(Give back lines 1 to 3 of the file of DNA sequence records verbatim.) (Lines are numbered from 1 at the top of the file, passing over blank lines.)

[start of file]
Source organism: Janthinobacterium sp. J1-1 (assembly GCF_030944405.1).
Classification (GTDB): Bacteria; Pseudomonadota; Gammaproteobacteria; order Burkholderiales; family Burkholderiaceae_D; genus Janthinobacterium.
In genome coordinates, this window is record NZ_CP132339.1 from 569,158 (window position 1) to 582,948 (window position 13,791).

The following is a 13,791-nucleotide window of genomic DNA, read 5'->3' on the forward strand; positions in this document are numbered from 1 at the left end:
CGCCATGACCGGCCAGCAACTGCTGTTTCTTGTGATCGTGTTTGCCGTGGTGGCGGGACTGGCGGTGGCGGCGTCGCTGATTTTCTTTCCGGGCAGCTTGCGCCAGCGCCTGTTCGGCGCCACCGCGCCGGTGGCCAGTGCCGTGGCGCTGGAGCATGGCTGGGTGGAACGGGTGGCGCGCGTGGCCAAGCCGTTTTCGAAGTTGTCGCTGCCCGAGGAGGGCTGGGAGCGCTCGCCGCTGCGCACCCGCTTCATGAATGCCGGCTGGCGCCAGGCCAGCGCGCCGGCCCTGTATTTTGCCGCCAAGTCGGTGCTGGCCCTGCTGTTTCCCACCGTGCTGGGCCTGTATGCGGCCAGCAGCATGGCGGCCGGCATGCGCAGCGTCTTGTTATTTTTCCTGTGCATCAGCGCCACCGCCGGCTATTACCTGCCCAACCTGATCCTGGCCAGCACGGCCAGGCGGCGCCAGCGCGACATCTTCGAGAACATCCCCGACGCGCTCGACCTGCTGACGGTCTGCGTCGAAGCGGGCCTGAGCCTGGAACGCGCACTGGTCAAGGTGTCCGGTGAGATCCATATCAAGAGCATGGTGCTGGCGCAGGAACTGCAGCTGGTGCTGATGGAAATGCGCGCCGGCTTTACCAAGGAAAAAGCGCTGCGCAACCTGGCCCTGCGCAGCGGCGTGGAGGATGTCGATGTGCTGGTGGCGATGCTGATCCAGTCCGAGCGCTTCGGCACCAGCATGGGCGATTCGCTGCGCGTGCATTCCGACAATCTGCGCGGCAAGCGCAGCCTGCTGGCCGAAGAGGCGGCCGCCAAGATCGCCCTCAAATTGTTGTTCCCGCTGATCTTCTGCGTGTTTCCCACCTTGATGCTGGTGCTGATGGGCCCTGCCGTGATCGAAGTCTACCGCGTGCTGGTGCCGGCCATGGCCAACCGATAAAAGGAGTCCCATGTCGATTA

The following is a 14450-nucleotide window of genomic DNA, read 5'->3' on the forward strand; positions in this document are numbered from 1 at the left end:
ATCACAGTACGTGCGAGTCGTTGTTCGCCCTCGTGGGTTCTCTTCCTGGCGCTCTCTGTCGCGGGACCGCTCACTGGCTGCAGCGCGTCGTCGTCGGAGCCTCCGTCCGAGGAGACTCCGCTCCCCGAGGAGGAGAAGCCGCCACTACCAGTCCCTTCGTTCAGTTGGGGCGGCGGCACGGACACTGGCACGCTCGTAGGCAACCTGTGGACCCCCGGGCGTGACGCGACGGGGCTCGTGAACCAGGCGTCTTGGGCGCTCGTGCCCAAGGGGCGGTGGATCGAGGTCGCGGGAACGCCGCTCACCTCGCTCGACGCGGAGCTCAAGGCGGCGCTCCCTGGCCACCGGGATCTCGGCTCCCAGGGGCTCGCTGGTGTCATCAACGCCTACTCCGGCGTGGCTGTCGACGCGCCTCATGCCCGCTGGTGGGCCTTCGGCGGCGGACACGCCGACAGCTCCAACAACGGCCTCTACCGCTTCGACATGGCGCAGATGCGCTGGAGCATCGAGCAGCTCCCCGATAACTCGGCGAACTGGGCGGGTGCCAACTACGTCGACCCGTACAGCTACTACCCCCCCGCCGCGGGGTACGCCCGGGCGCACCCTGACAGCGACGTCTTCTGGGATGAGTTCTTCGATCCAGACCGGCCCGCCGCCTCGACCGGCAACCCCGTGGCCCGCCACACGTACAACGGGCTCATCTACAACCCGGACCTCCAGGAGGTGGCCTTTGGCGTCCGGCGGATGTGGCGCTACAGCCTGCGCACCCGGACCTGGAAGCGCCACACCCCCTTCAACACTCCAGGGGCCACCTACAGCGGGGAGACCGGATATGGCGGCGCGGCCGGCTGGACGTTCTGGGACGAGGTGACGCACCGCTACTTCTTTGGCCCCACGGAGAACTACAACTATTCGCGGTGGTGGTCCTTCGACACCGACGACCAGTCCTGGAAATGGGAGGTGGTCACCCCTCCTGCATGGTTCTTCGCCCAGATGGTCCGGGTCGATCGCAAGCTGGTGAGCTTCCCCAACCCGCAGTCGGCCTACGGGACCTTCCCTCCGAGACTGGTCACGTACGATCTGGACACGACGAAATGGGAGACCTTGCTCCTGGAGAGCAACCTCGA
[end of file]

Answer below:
Source organism: Janthinobacterium sp. J1-1 (assembly GCF_030944405.1).
Classification (GTDB): Bacteria; Pseudomonadota; Gammaproteobacteria; order Burkholderiales; family Burkholderiaceae_D; genus Janthinobacterium.
In genome coordinates, this window is record NZ_CP132339.1 from 569,158 (window position 1) to 582,948 (window position 13,791).